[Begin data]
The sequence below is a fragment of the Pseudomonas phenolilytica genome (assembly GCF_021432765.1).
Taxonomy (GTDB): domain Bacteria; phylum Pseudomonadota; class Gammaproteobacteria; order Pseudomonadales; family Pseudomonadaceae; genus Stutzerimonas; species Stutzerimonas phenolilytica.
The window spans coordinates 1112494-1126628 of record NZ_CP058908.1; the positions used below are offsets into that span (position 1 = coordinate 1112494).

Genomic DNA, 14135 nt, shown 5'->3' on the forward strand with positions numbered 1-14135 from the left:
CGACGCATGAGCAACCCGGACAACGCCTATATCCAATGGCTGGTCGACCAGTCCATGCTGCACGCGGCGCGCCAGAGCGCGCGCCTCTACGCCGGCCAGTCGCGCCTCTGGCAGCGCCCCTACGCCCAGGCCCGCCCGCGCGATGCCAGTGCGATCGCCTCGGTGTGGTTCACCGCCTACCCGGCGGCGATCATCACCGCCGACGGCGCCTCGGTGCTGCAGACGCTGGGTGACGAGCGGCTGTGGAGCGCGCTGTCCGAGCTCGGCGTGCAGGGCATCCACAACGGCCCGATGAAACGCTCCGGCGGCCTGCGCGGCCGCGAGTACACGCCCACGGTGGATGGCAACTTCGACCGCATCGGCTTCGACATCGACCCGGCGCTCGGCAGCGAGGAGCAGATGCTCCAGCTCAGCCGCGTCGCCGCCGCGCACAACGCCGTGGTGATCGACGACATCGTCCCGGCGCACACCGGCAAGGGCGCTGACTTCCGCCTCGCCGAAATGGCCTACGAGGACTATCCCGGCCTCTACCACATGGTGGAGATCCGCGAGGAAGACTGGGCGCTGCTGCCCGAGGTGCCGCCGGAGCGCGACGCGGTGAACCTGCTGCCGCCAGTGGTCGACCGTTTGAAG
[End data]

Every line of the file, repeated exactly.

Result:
The sequence below is a fragment of the Pseudomonas phenolilytica genome (assembly GCF_021432765.1).
Taxonomy (GTDB): domain Bacteria; phylum Pseudomonadota; class Gammaproteobacteria; order Pseudomonadales; family Pseudomonadaceae; genus Stutzerimonas; species Stutzerimonas phenolilytica.
The window spans coordinates 1112494-1126628 of record NZ_CP058908.1; the positions used below are offsets into that span (position 1 = coordinate 1112494).

Genomic DNA, 14135 nt, shown 5'->3' on the forward strand with positions numbered 1-14135 from the left:
CGACGCATGAGCAACCCGGACAACGCCTATATCCAATGGCTGGTCGACCAGTCCATGCTGCACGCGGCGCGCCAGAGCGCGCGCCTCTACGCCGGCCAGTCGCGCCTCTGGCAGCGCCCCTACGCCCAGGCCCGCCCGCGCGATGCCAGTGCGATCGCCTCGGTGTGGTTCACCGCCTACCCGGCGGCGATCATCACCGCCGACGGCGCCTCGGTGCTGCAGACGCTGGGTGACGAGCGGCTGTGGAGCGCGCTGTCCGAGCTCGGCGTGCAGGGCATCCACAACGGCCCGATGAAACGCTCCGGCGGCCTGCGCGGCCGCGAGTACACGCCCACGGTGGATGGCAACTTCGACCGCATCGGCTTCGACATCGACCCGGCGCTCGGCAGCGAGGAGCAGATGCTCCAGCTCAGCCGCGTCGCCGCCGCGCACAACGCCGTGGTGATCGACGACATCGTCCCGGCGCACACCGGCAAGGGCGCTGACTTCCGCCTCGCCGAAATGGCCTACGAGGACTATCCCGGCCTCTACCACATGGTGGAGATCCGCGAGGAAGACTGGGCGCTGCTGCCCGAGGTGCCGCCGGAGCGCGACGCGGTGAACCTGCTGCCGCCAGTGGTCGACCGTTTGAAG